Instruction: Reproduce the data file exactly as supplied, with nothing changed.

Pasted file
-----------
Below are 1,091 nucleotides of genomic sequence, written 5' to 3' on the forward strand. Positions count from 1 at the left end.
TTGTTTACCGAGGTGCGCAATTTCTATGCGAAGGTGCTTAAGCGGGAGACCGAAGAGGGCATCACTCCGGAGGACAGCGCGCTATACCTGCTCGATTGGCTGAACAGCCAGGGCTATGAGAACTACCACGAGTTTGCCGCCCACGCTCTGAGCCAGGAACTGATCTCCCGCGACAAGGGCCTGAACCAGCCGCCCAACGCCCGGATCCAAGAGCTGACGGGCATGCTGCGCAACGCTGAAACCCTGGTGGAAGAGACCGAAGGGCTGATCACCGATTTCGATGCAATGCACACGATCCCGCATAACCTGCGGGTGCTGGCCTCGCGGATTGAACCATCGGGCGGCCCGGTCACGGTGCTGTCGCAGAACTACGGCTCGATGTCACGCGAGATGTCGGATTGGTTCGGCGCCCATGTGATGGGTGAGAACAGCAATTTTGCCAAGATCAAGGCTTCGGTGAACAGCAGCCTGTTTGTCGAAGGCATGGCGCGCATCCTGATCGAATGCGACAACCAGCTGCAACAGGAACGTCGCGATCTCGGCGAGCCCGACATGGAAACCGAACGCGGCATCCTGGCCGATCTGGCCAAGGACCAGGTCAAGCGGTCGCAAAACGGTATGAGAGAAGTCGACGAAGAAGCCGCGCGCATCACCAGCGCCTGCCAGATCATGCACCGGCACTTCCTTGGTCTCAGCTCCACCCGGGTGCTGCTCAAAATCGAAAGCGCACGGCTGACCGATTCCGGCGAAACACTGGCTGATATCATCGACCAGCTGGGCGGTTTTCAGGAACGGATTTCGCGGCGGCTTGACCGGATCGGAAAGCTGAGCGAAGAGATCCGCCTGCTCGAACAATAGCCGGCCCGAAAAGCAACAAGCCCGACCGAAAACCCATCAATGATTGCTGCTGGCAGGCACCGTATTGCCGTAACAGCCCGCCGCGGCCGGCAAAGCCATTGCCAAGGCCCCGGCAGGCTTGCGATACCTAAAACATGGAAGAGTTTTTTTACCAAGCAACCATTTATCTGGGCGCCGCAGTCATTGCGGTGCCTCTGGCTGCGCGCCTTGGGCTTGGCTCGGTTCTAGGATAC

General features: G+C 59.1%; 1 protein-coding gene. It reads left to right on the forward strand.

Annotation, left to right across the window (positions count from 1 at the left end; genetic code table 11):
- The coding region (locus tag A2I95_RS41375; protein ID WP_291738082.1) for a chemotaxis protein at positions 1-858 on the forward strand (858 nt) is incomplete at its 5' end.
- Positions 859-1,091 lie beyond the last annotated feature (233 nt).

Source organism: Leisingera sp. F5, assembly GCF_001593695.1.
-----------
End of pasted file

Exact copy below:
Below are 1,091 nucleotides of genomic sequence, written 5' to 3' on the forward strand. Positions count from 1 at the left end.
TTGTTTACCGAGGTGCGCAATTTCTATGCGAAGGTGCTTAAGCGGGAGACCGAAGAGGGCATCACTCCGGAGGACAGCGCGCTATACCTGCTCGATTGGCTGAACAGCCAGGGCTATGAGAACTACCACGAGTTTGCCGCCCACGCTCTGAGCCAGGAACTGATCTCCCGCGACAAGGGCCTGAACCAGCCGCCCAACGCCCGGATCCAAGAGCTGACGGGCATGCTGCGCAACGCTGAAACCCTGGTGGAAGAGACCGAAGGGCTGATCACCGATTTCGATGCAATGCACACGATCCCGCATAACCTGCGGGTGCTGGCCTCGCGGATTGAACCATCGGGCGGCCCGGTCACGGTGCTGTCGCAGAACTACGGCTCGATGTCACGCGAGATGTCGGATTGGTTCGGCGCCCATGTGATGGGTGAGAACAGCAATTTTGCCAAGATCAAGGCTTCGGTGAACAGCAGCCTGTTTGTCGAAGGCATGGCGCGCATCCTGATCGAATGCGACAACCAGCTGCAACAGGAACGTCGCGATCTCGGCGAGCCCGACATGGAAACCGAACGCGGCATCCTGGCCGATCTGGCCAAGGACCAGGTCAAGCGGTCGCAAAACGGTATGAGAGAAGTCGACGAAGAAGCCGCGCGCATCACCAGCGCCTGCCAGATCATGCACCGGCACTTCCTTGGTCTCAGCTCCACCCGGGTGCTGCTCAAAATCGAAAGCGCACGGCTGACCGATTCCGGCGAAACACTGGCTGATATCATCGACCAGCTGGGCGGTTTTCAGGAACGGATTTCGCGGCGGCTTGACCGGATCGGAAAGCTGAGCGAAGAGATCCGCCTGCTCGAACAATAGCCGGCCCGAAAAGCAACAAGCCCGACCGAAAACCCATCAATGATTGCTGCTGGCAGGCACCGTATTGCCGTAACAGCCCGCCGCGGCCGGCAAAGCCATTGCCAAGGCCCCGGCAGGCTTGCGATACCTAAAACATGGAAGAGTTTTTTTACCAAGCAACCATTTATCTGGGCGCCGCAGTCATTGCGGTGCCTCTGGCTGCGCGCCTTGGGCTTGGCTCGGTTCTAGGATAC

General features: G+C 59.1%; 1 protein-coding gene. It reads left to right on the forward strand.

Annotation, left to right across the window (positions count from 1 at the left end; genetic code table 11):
- The coding region (locus tag A2I95_RS41375; protein ID WP_291738082.1) for a chemotaxis protein at positions 1-858 on the forward strand (858 nt) is incomplete at its 5' end.
- Positions 859-1,091 lie beyond the last annotated feature (233 nt).

Source organism: Leisingera sp. F5, assembly GCF_001593695.1.